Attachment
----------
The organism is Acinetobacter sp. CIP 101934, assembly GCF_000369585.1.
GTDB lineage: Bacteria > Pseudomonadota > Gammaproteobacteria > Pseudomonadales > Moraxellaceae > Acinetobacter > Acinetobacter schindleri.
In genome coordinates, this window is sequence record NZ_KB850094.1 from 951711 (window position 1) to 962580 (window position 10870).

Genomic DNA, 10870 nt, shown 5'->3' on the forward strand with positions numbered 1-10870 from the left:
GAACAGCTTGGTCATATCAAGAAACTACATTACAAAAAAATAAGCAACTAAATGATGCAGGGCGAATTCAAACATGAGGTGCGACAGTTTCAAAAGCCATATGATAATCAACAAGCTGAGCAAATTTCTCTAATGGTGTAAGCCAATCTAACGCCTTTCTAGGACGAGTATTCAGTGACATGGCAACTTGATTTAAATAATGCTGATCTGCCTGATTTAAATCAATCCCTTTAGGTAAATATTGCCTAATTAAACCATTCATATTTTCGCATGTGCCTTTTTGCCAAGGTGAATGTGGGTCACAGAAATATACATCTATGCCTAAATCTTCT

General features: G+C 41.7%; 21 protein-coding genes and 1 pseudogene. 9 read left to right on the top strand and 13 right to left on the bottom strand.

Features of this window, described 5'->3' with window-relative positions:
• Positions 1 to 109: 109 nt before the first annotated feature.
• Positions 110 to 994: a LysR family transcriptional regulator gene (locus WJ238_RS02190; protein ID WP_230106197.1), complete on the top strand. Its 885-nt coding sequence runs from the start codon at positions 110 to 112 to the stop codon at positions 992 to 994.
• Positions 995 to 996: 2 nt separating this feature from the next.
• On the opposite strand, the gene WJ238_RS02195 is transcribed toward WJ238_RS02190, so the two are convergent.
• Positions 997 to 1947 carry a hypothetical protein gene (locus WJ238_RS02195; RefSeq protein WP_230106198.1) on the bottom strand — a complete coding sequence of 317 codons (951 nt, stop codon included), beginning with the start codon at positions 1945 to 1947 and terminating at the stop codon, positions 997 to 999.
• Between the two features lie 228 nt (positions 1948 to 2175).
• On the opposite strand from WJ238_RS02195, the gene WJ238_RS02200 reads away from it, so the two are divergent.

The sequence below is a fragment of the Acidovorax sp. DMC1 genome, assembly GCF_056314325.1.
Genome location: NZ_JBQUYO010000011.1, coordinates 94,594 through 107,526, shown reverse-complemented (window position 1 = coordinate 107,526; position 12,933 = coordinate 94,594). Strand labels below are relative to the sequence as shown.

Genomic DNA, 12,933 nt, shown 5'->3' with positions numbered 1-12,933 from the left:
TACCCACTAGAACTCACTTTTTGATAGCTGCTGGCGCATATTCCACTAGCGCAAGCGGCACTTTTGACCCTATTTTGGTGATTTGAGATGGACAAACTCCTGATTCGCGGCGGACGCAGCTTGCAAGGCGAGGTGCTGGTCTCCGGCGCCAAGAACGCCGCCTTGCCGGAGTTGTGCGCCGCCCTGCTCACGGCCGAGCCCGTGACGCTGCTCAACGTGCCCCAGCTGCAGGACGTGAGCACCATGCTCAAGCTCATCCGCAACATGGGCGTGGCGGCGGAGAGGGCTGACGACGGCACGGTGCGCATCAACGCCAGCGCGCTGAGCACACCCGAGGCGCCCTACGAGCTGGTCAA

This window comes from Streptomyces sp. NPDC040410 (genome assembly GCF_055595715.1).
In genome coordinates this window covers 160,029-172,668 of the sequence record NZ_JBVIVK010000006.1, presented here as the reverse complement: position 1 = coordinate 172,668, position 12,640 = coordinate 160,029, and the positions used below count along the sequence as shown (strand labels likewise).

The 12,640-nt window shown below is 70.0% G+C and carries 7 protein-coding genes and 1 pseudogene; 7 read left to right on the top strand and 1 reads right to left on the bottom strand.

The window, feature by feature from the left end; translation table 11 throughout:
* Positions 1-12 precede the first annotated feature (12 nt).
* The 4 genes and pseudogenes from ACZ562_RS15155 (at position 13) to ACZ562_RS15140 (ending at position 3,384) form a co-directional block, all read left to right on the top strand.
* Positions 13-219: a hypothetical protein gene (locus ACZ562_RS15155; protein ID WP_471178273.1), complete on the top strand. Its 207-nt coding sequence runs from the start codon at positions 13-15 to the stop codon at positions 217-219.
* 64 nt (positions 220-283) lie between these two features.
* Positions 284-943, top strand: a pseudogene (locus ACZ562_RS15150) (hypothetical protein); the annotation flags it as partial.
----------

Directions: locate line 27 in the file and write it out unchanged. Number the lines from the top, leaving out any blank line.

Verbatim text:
* Positions 284-943, top strand: a pseudogene (locus ACZ562_RS15150) (hypothetical protein); the annotation flags it as partial.